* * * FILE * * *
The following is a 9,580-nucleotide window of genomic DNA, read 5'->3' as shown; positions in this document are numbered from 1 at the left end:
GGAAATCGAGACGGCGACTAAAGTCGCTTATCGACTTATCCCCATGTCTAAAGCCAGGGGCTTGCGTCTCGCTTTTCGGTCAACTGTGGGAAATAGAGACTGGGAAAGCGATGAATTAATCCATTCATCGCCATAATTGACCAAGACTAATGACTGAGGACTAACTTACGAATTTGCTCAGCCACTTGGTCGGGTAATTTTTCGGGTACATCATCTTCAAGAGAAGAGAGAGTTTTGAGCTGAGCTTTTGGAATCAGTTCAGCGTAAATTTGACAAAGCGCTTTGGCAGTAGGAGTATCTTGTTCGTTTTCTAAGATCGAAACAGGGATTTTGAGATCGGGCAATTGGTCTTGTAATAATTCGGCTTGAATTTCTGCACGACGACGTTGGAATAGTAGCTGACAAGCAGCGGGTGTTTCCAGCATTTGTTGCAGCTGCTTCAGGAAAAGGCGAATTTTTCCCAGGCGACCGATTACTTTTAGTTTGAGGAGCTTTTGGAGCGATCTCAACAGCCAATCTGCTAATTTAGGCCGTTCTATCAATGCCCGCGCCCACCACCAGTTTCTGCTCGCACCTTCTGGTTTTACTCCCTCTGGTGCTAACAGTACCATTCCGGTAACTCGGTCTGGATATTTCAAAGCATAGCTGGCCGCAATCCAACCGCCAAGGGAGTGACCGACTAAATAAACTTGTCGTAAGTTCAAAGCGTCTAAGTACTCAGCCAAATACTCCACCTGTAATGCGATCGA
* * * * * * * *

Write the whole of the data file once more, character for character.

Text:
The following is a 9,580-nucleotide window of genomic DNA, read 5'->3' as shown; positions in this document are numbered from 1 at the left end:
GGAAATCGAGACGGCGACTAAAGTCGCTTATCGACTTATCCCCATGTCTAAAGCCAGGGGCTTGCGTCTCGCTTTTCGGTCAACTGTGGGAAATAGAGACTGGGAAAGCGATGAATTAATCCATTCATCGCCATAATTGACCAAGACTAATGACTGAGGACTAACTTACGAATTTGCTCAGCCACTTGGTCGGGTAATTTTTCGGGTACATCATCTTCAAGAGAAGAGAGAGTTTTGAGCTGAGCTTTTGGAATCAGTTCAGCGTAAATTTGACAAAGCGCTTTGGCAGTAGGAGTATCTTGTTCGTTTTCTAAGATCGAAACAGGGATTTTGAGATCGGGCAATTGGTCTTGTAATAATTCGGCTTGAATTTCTGCACGACGACGTTGGAATAGTAGCTGACAAGCAGCGGGTGTTTCCAGCATTTGTTGCAGCTGCTTCAGGAAAAGGCGAATTTTTCCCAGGCGACCGATTACTTTTAGTTTGAGGAGCTTTTGGAGCGATCTCAACAGCCAATCTGCTAATTTAGGCCGTTCTATCAATGCCCGCGCCCACCACCAGTTTCTGCTCGCACCTTCTGGTTTTACTCCCTCTGGTGCTAACAGTACCATTCCGGTAACTCGGTCTGGATATTTCAAAGCATAGCTGGCCGCAATCCAACCGCCAAGGGAGTGACCGACTAAATAAACTTGTCGTAAGTTCAAAGCGTCTAAGTACTCAGCCAAATACTCCACCTGTAATGCGATCGA